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Table of Contents

Article I. General Provisions
Article II. Judicial Notice
Article III. Presumptions
Rule 301
Rule 302
Article IV. Relevancy and Its Limits
Article V. Privileges
Article VI. Witnesses
Article VII. Opinions and Expert Testimony
Article VIII. Hearsay
Article X. Contents of Writings, Recordings,
and Photographs


A presumption creates a relationship between a set of facts such that if a trier of fact accepts fact A (basic fact), it must accept fact B (presumed fact). Although a presumption is mandatory, it may be rebutted because the presumed fact is not always true. In order to rebut the presumption, the party against whom the presumption is directed must introduce evidence that disproves the presumed fact--non-B evidence. The introduction of non-A evidence only impacts on the question of whether the presumption is created. It would not rebut the presumption of fact B, which is mandatory, from the conclusion that fact A is true.

Most frequently, a presumption is created because of the probability that if fact A is true, fact B is also true. For example, if a party establishes that a letter has been properly addressed and mailed, then it is presumed that the addressee received the letter because of the high probability that such letters are received. Presumptions have also been created for fairness (access to proof), and social policy that favors or disfavors a claim.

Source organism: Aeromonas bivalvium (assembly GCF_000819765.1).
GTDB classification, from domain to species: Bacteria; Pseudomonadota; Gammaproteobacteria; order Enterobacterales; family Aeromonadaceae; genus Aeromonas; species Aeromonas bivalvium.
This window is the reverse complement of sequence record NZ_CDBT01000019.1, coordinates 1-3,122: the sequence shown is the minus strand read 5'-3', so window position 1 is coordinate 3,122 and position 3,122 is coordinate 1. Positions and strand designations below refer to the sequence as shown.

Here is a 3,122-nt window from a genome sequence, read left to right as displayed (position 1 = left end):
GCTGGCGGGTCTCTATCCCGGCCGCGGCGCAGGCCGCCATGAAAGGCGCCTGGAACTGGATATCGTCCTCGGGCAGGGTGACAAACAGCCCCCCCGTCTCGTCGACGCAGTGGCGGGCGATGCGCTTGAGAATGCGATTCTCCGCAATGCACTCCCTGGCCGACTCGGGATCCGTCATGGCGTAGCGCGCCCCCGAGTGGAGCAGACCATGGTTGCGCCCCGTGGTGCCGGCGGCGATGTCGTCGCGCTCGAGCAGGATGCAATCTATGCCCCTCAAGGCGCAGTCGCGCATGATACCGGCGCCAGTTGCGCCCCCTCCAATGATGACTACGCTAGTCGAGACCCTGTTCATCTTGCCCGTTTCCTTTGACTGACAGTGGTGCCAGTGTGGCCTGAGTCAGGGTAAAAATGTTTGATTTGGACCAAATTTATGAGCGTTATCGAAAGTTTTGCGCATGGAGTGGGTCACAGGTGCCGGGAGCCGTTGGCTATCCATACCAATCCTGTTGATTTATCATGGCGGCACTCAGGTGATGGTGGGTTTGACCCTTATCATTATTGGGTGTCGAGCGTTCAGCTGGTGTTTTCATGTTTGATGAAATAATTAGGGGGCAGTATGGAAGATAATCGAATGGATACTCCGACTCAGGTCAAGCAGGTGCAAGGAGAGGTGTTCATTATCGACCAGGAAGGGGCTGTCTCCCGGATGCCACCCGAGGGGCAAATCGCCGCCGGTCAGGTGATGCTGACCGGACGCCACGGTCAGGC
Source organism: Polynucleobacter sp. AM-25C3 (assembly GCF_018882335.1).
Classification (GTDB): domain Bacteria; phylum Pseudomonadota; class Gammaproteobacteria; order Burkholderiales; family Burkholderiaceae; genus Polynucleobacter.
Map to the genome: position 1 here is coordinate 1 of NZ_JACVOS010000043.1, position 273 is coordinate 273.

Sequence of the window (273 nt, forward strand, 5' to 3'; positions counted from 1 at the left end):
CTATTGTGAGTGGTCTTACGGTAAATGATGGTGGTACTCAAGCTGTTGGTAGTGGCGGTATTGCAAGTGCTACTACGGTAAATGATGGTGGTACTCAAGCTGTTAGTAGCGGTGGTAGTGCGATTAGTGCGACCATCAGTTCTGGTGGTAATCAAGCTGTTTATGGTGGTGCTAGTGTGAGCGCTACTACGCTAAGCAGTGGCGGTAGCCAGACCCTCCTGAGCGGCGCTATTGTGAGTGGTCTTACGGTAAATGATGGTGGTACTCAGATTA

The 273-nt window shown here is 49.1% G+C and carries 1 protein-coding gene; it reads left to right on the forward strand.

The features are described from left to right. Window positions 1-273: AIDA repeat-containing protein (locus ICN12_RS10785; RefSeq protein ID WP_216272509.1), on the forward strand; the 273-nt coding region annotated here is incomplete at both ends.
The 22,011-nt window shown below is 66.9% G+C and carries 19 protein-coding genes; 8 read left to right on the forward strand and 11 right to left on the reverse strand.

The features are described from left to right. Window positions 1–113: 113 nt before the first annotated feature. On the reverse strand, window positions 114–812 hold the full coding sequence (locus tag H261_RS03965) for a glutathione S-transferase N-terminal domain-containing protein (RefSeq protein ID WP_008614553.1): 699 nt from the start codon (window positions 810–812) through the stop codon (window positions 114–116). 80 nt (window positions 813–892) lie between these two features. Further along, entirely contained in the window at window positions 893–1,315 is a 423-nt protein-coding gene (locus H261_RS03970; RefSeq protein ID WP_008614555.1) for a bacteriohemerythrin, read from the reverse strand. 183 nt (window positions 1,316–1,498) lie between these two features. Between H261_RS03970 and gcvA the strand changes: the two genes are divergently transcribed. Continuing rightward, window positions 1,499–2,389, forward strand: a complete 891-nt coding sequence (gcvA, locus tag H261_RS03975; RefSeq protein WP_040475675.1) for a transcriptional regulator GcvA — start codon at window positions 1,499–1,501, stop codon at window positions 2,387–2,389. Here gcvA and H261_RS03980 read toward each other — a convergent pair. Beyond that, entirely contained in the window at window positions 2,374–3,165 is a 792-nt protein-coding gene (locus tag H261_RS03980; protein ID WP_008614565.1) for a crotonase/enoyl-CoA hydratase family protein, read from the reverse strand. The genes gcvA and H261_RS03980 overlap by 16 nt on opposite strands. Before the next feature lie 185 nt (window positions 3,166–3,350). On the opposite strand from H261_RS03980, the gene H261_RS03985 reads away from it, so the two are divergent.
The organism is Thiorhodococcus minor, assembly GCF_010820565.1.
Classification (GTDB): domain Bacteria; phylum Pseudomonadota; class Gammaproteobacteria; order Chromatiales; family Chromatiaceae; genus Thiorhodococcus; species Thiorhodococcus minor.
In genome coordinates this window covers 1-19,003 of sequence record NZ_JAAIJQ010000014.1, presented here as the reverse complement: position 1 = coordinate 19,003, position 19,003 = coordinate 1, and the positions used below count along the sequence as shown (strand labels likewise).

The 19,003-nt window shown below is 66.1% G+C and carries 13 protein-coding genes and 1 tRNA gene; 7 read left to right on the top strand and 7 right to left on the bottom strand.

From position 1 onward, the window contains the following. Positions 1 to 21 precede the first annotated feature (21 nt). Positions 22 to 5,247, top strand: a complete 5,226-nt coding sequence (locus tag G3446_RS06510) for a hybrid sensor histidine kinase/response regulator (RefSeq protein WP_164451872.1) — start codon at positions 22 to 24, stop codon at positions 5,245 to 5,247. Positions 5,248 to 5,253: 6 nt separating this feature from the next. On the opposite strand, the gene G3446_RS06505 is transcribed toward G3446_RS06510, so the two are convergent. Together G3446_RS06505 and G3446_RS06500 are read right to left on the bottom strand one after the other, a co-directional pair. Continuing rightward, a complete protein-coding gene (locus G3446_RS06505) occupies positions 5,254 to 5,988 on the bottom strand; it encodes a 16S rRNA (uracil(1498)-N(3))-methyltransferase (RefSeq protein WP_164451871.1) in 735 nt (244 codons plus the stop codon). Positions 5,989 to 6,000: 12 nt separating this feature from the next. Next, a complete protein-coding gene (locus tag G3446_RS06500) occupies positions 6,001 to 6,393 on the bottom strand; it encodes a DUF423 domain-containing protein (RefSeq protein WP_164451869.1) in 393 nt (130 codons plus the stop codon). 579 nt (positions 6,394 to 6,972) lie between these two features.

The decision to create a presumption is based on the same considerations as the initial assignments of the burdens of production and persuasion on specific issues in causes of action. Presumptions, therefore, are mechanisms for reallocating burdens of production and persuasion based on the unique facts of each case, which were initially allocated based on the nature of the cause of action and broad considerations of logic, fairness and social policy.

Click here to return to Revised Rule 301.